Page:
The speed limit cost is based on changes within a small parish with no street lighting and includes repeater posts and roundels, installed under two-way lights. There is no provision for lighting the signs.

Gateways (Non-complex)

gateway image

Gateways are designed to highlight the entrance to a Parish, Town or Village and/or change of speed limit. In Cambridgeshire the most common method is through installing gates and village name plates at the entrances to villages, often in combination with the speed limit terminal sign.

Drivers tend to notice and accept the distinction between the two speed limits when there is a more obvious presence on the entrance.


The speed reducing effect is highest when gateways are first installed. Many drivers subconsciously adjust their speed according to the surroundings, driving more slowly in built up areas and faster in rural areas with open fields. A gateway feature signals that a driver is leaving a higher speed area and entering residential area. However, the benefit can reduce over time as drivers become used to them.


These gates are made from a blend of wood fibre, recycled thermoplastics and adhesive resins. They give the appearance of wood with all the longevity of plastic so they will not rot or require varnishing or painting.

Advantages of gateways

  • Delineates the extents of the village and highlights a change of speed limit
  • Relatively cheap to install
  • Gates come in different sizes to suit most locations

Disadvantages of gateways

  • Not as effective as a system of vertical treatments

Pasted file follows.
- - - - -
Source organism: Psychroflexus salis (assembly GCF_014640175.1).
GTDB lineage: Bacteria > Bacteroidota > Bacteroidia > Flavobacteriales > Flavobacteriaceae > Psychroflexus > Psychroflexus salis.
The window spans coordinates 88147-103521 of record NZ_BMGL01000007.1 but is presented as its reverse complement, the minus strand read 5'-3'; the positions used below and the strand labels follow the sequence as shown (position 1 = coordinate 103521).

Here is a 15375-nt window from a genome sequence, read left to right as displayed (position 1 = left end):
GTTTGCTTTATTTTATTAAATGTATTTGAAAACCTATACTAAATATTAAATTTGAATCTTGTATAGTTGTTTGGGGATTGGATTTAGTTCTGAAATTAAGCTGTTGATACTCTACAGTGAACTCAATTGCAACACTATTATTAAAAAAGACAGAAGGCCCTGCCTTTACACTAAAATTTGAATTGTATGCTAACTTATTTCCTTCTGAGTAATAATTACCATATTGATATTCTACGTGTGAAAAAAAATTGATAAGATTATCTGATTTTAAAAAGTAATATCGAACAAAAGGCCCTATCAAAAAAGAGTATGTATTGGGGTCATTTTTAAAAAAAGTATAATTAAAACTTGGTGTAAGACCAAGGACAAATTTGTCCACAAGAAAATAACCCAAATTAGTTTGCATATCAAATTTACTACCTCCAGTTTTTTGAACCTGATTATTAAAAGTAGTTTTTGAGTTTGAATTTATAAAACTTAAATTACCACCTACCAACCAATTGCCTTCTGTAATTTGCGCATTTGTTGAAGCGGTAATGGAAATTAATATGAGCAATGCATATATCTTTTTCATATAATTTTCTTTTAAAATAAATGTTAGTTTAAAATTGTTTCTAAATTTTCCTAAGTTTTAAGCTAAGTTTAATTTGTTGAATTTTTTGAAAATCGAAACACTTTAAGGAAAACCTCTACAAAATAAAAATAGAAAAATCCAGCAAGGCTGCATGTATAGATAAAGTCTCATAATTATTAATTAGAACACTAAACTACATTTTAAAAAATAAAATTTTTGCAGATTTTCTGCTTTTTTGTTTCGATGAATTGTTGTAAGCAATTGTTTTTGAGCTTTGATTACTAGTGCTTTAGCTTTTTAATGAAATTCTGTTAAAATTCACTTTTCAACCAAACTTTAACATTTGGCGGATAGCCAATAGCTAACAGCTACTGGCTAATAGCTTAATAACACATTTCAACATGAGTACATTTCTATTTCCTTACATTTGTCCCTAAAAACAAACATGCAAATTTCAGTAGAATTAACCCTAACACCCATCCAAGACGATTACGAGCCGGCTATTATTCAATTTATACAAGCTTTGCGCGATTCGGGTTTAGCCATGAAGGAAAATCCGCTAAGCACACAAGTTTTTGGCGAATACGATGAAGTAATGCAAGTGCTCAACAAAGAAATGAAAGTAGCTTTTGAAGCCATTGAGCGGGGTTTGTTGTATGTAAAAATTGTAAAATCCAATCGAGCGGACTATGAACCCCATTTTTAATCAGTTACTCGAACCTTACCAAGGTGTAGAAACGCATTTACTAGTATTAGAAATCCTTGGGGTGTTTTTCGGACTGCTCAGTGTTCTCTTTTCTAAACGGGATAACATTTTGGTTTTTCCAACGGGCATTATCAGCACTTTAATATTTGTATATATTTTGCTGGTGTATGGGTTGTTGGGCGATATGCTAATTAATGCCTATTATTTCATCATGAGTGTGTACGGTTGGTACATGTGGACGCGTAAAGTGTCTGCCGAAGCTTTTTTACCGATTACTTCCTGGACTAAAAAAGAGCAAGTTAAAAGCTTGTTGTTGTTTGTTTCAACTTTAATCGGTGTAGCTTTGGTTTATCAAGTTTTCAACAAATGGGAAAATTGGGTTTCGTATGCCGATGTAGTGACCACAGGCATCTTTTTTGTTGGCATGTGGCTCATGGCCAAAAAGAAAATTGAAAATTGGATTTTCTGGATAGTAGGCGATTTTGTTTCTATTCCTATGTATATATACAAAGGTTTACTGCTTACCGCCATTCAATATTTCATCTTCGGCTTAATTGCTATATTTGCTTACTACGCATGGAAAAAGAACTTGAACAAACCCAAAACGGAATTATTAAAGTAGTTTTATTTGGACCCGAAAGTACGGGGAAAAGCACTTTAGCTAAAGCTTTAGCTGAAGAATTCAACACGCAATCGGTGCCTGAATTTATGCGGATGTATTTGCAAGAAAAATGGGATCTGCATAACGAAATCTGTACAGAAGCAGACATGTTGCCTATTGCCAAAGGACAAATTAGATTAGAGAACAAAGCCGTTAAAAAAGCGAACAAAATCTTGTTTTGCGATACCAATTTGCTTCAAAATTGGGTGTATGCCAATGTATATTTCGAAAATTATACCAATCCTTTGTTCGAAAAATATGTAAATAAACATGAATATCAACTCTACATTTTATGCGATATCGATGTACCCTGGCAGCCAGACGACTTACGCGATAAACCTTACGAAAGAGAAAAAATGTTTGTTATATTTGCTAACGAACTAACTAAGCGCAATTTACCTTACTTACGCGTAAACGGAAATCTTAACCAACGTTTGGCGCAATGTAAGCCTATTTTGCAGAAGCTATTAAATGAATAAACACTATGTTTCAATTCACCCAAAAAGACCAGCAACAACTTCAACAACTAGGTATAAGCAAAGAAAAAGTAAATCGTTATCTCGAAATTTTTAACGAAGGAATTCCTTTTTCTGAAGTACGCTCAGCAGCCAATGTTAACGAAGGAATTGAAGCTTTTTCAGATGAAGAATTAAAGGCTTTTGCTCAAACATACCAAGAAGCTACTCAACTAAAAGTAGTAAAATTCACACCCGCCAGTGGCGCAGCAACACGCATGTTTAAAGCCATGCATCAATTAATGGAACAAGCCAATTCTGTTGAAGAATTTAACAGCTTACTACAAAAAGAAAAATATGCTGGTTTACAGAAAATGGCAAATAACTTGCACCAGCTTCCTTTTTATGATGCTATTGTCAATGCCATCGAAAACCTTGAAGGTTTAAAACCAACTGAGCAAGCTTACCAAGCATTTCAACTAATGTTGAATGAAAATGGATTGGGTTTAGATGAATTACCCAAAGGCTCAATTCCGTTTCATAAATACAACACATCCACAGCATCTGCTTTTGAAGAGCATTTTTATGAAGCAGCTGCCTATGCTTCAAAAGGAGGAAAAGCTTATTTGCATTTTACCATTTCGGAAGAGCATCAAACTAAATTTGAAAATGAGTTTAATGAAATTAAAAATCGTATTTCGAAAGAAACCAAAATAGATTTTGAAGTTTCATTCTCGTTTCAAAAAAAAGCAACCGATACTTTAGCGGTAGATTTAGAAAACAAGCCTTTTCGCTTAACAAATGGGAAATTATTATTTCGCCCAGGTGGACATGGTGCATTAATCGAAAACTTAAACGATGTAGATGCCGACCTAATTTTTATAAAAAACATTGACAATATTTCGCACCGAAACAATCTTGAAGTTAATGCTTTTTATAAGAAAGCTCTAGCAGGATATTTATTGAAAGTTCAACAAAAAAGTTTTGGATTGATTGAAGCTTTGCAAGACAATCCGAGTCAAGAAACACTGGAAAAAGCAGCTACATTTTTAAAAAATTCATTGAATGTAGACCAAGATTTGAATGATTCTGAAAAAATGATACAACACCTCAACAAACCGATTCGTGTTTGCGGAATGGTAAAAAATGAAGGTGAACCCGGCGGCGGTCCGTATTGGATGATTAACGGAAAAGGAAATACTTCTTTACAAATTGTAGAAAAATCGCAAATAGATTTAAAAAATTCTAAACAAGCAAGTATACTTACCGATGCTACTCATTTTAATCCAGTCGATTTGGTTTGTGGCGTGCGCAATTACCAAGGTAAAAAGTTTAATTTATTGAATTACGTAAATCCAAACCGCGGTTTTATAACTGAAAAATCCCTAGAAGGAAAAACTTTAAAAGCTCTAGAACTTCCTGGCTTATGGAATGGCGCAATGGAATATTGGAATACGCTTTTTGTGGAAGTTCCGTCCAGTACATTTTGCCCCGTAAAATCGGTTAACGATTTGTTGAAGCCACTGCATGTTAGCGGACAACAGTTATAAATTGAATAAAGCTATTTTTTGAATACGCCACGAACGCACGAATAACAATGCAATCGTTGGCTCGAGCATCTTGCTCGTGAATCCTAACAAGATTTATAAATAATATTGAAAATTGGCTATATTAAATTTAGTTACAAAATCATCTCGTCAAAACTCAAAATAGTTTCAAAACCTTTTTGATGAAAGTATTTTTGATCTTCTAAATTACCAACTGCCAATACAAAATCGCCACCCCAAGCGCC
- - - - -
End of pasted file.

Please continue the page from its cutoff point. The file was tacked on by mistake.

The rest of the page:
• Any speed reducing effect could be localised to the village boundary area, for the reduction to be maintained additional measures through the village will be required
  • The benefit can reduce over time


  • These gate features will become the parish / town council’s asset and Cambridgeshire County Council will not maintain or replace them.
  • Sizes of gates will be restricted by the width available in the verge.
  • A Road Safety Audit will only be required if carriageway widths need to change (for example if the road needs to be narrowed)

Cost of installation

  • £4000 for one gateway
  • £7000 for two gateways
  • £9000 for four gateways.

The gateway cost is based on the supply and installation of 0.95m wide Glasdon Gates in a grass verge, installed under two-way lights.

Roadmarkings (Non-complex)


Effective use of road markings can contribute positively to reducing vehicle speeds. There are many different types of roadmarking that can be used. Some types may incorporate different coloured surfacing to countdown to a speed limit or highlight a particular section of the road.

Roadmarking options available

There are a variety of roadmarking options available below.

Coloured surfacing:

  • This can be installed in various locations, to highlight a crossing point, as a 3, 2, 1 countdown to a speed limit, or within central hatching as shown in the picture.